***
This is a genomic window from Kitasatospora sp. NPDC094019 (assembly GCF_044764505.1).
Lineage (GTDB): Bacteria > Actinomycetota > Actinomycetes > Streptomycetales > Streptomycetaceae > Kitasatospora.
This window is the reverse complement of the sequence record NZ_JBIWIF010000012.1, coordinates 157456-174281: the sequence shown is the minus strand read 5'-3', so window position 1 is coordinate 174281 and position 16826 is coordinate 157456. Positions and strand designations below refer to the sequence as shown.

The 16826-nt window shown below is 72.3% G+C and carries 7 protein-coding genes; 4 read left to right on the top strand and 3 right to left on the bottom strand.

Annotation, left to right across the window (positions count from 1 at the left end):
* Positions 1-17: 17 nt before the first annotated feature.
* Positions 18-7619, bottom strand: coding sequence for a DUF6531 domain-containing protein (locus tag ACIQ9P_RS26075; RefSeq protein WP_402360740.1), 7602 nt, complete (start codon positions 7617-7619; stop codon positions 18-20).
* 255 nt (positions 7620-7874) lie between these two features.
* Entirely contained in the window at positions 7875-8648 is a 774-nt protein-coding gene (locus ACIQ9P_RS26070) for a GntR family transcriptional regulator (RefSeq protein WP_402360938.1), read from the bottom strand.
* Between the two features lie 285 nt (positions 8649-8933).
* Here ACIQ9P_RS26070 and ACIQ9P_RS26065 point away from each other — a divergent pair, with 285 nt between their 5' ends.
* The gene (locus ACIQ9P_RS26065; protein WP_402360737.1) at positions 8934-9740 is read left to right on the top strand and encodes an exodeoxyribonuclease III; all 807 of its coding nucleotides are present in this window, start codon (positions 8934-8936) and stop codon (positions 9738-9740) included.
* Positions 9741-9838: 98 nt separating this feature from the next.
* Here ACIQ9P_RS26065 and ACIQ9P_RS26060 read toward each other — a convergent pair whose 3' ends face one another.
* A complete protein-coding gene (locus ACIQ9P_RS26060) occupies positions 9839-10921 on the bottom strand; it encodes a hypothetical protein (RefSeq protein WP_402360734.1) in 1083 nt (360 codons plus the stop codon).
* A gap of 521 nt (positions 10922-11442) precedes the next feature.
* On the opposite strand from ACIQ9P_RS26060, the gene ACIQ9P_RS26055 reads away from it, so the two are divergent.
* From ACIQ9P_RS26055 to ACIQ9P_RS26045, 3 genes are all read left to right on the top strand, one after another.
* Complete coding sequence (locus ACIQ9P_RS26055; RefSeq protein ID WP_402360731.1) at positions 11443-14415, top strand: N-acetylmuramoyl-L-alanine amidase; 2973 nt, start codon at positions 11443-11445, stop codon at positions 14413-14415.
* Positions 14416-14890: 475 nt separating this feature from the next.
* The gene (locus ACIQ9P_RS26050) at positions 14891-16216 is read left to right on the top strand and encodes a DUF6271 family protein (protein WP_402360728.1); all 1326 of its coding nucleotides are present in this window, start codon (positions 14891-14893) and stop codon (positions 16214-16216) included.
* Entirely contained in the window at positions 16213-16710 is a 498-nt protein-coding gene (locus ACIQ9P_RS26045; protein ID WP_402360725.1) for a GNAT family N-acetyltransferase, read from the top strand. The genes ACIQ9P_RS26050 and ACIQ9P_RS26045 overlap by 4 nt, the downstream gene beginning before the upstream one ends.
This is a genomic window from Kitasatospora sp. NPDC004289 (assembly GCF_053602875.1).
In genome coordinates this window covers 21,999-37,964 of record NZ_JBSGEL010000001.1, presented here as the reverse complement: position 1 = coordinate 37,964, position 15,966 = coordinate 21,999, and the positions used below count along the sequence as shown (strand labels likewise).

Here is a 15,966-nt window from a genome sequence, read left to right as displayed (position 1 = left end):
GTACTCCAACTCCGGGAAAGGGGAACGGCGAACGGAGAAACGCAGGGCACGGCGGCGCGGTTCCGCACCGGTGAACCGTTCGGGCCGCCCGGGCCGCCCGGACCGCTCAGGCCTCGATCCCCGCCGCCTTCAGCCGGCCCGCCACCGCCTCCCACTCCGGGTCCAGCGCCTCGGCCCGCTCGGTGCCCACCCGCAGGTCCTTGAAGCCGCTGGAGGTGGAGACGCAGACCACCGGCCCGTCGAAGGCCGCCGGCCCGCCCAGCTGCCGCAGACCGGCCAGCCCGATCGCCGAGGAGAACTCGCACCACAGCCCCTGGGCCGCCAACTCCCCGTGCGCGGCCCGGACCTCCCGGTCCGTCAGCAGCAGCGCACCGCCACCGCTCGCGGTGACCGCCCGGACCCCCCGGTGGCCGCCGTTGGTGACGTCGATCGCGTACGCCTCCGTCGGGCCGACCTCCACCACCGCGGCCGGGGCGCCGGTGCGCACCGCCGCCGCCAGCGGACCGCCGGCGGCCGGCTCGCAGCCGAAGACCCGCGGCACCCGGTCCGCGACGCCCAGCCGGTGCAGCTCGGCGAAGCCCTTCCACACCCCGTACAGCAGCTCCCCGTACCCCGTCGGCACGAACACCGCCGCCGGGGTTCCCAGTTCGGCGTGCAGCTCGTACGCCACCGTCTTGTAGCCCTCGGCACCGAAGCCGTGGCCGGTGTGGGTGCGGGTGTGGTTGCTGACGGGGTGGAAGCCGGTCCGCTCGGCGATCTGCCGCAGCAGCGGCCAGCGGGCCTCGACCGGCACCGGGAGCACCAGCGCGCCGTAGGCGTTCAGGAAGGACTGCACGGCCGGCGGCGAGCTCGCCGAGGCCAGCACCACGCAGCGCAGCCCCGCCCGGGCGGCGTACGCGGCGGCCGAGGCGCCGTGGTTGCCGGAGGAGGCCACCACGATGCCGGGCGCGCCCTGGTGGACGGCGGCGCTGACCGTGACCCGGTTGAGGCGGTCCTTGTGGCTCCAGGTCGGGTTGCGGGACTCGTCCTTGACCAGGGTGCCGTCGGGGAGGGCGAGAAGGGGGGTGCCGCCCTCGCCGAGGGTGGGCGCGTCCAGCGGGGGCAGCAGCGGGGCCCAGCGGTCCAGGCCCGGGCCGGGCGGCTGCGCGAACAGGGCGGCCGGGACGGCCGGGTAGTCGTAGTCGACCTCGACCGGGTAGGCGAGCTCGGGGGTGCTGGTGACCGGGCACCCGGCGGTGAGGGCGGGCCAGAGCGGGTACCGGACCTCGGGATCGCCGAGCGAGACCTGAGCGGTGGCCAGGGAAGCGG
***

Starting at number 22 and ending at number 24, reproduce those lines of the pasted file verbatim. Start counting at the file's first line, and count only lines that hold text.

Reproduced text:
* Entirely contained in the window at positions 16213-16710 is a 498-nt protein-coding gene (locus ACIQ9P_RS26045; protein ID WP_402360725.1) for a GNAT family N-acetyltransferase, read from the top strand. The genes ACIQ9P_RS26050 and ACIQ9P_RS26045 overlap by 4 nt, the downstream gene beginning before the upstream one ends.
This is a genomic window from Kitasatospora sp. NPDC004289 (assembly GCF_053602875.1).
In genome coordinates this window covers 21,999-37,964 of record NZ_JBSGEL010000001.1, presented here as the reverse complement: position 1 = coordinate 37,964, position 15,966 = coordinate 21,999, and the positions used below count along the sequence as shown (strand labels likewise).